If you purchased your computer through an OEM (retail stores and some third parties), consumers are left to fend for themselves in disabling toolbars, changing the home page to something that actually loads in a decent amount of time, changing certain settings to make Internet Explorer more user-friendly, and changing security settings to level the playing field between security and convenience.
When you first start Internet Explorer 8 or 9, you’ll see the screen to the right, insisting you change your settings. Most people just choose ‘Express’ because it’s easier, but since you’ll be presumably using Internet Explorer every day, or at least want it to work the way you expect it to work, you should take the time to customize some of the settings, so choose ‘custom’.
This webpage from the University of Delaware gives a rundown of what to do at each screen. You only need to go though these steps once, so read them carefully and Internet Explorer will become much more friendly in your day to day use.
Since we visit countless websites every year, it’s important to take some time to go through your security settings. You can get to them through te Control Panel and double-clicking on ‘Internet Options’, or click on ‘Tools, then ‘Internet Options’ in Internet Explorer. You can change your home page, search, and tab settings on the first page.
The second tab at the top is labeled ‘Security’. This is the tedious part, as you should go through the first three security “zones”, and change the ActiveX to ‘prompt’, File Download to ‘enable’, and Pop-up and SmartScreen filter settings to ‘enable’, then click ‘ok’. Now, go through the other two zones and do the exact same thing. If it’s any consolation, you only need to do this once (until the next Wipe and Reload or new computer).
Otherwise, be sure the ‘enable Protected Mode’ checkbox is checked for each zone. This will provide extra security and help protect your computer from attacks.
Of course, it’s important to check your Windows Firewall. If your antivirus program doesn’t provide a firewall, you’ll definitely want to make sure you enable the Windows Firewall. It won’t be as advanced or interactive. It’s pretty basic, to be honest, but as long as you follow safe rules of computing (only downloading from reputable websites, and only visiting safe and reputable websites, etc.), you should be fine. All in all, the Windows Firewall is certainly better than not having one at all.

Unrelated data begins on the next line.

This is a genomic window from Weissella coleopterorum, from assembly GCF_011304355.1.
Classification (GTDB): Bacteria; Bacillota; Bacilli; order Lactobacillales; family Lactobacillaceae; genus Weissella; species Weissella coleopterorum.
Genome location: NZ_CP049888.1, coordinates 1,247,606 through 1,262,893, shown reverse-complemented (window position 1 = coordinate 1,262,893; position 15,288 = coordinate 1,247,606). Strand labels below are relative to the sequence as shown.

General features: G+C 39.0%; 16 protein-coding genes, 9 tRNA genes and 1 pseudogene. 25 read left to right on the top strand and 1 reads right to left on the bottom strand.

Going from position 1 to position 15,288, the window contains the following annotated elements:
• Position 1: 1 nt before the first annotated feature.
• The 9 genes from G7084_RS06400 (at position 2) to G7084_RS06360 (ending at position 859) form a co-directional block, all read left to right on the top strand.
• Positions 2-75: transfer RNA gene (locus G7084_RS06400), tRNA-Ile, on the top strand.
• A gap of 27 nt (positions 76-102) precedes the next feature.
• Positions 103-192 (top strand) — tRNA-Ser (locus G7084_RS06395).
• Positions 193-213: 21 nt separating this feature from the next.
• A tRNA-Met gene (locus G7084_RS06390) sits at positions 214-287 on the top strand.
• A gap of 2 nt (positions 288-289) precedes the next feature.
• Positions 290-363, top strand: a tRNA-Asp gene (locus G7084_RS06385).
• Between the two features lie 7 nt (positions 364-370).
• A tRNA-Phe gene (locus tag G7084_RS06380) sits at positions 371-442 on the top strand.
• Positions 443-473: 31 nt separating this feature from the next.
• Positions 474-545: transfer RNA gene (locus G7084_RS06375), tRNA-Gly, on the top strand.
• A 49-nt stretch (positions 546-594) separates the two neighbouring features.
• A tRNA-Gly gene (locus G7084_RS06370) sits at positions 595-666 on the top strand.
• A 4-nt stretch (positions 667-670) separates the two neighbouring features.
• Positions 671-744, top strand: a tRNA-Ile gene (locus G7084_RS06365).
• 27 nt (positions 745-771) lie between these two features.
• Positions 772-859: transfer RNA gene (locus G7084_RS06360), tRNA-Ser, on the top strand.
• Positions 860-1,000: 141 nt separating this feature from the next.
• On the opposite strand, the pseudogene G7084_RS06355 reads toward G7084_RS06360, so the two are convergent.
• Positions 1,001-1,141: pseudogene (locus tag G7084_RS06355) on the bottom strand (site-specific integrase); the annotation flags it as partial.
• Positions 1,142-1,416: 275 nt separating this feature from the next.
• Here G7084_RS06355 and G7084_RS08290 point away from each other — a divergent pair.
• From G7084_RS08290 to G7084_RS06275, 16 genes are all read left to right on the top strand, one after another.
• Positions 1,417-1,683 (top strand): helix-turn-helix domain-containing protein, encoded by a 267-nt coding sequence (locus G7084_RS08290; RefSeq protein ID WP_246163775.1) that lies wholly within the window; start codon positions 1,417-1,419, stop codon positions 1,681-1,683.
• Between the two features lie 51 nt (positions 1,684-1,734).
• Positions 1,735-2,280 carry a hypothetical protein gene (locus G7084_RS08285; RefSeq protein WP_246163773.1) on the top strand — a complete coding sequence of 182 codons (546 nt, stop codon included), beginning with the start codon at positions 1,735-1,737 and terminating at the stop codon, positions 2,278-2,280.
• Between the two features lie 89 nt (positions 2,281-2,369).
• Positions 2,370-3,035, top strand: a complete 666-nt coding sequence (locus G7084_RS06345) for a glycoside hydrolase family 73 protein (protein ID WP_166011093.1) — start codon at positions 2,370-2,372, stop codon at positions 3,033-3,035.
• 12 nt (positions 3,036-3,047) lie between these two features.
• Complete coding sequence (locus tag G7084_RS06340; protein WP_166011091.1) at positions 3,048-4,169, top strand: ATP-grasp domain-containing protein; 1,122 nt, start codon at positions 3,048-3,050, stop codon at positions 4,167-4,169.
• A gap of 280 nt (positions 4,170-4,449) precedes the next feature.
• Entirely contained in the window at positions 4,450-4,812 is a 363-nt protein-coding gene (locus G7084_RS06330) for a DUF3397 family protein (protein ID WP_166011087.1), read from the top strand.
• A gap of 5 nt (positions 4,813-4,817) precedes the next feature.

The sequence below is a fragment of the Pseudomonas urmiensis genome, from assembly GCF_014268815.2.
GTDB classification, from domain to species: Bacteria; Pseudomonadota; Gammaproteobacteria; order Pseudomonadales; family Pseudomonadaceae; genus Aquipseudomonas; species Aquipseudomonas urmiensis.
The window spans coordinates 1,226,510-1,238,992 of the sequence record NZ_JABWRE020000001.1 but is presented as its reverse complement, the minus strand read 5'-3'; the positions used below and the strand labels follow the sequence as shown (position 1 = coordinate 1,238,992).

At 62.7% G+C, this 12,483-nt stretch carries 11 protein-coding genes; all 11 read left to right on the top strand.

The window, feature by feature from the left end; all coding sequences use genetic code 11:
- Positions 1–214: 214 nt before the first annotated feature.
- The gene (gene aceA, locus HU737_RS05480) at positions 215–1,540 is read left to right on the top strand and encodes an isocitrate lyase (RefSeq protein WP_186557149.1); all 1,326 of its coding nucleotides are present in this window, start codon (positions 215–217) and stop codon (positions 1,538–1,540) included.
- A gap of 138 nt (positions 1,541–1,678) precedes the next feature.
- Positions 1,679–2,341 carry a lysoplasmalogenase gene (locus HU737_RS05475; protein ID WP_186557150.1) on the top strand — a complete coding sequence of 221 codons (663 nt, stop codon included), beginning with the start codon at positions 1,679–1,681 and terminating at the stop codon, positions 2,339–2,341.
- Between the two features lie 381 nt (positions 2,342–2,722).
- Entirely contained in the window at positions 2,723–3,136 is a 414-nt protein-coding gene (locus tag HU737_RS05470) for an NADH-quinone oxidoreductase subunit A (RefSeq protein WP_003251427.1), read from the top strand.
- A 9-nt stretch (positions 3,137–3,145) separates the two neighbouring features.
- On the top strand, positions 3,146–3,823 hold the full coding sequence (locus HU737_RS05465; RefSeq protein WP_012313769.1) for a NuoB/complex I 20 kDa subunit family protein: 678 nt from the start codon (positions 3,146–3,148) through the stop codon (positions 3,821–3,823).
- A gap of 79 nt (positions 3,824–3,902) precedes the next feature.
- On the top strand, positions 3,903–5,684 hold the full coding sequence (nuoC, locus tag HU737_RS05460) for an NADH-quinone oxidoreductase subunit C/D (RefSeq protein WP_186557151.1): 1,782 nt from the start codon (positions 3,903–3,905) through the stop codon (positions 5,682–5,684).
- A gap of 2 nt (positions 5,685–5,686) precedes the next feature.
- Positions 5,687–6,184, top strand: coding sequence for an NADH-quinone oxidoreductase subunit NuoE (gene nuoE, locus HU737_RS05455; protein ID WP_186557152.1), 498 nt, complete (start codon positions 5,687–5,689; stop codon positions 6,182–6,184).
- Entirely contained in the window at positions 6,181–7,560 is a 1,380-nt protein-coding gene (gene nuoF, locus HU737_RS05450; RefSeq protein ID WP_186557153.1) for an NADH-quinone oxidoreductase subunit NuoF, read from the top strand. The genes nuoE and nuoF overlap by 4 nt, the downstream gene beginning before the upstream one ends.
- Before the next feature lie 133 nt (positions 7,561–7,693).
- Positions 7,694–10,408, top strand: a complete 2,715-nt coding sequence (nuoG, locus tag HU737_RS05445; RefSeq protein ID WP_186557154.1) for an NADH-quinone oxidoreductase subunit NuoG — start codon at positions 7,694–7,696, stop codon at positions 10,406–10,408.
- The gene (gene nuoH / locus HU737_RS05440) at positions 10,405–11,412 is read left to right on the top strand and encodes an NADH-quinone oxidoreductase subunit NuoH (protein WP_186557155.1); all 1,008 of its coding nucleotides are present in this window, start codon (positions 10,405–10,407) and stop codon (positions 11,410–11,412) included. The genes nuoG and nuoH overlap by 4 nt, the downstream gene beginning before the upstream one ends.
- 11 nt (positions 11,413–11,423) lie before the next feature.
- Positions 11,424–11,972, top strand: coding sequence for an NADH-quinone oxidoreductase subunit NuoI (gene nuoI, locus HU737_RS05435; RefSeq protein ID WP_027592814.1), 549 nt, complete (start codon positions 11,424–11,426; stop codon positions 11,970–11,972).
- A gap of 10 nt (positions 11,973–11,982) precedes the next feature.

If you DO have an alternative firewall, such as the one built into NOD32 Smart Security, it SHOULD turn off the Windows Firewall, as you won’t need two of them. Be sure to check that it does.
One of the best reason to use an alternative firewall is because they are interactive. If a program wants to access the internet, it’ll ask your permission (be sure to check the ‘remember this action’ checkbox or the equivalent, or it’ll ask you EVERY single time). After a couple weeks of asking (or less), it should barely bother you again. Tedious, yes, but for the odd occasion that a malicious program or virus DOES want to access the internet to download something or to “phone home”, your firewall will likely ask you, and you can deny it.
Since Mozilla Firefox is widely used nowadays, it’s important to go through it’s security options and ensure they’re setup the way you want them.
Right-click on the Tab Bar beside the open tab, and make sure ‘Menu Bar’ is checked off. Then go to ‘Tools’, and ‘Options’. Go through each tab and read them carefully. Again, you should only have to do this once until the next Wipe and Reload.
Going through these steps in Windows, Firefox, and other programs also helps you better understand the operating system and different programs, and therefore should allow you to feel more comfortable in using your computer every day.
This process is just part of what your Nerd will do when he or she is doing a New System Setup or Wipe and Reload. Our goal isn’t just to get it ‘up and running’, but to give you the best user experience possible, because, as we mentioned a moment ago, you’re going to use your computer every day, and taking a few minutes to go through these steps can limit hours of frustration.
Are there settings you change when you get a new computer that we haven’t mentioned here? We’d love to hear your thoughts, and share them with our readers. Please leave a comment below, or leave a message on our Facebook Fan Page, send us a tweet, or email us at: socialmedia[at]nerdsonsite[dot]com.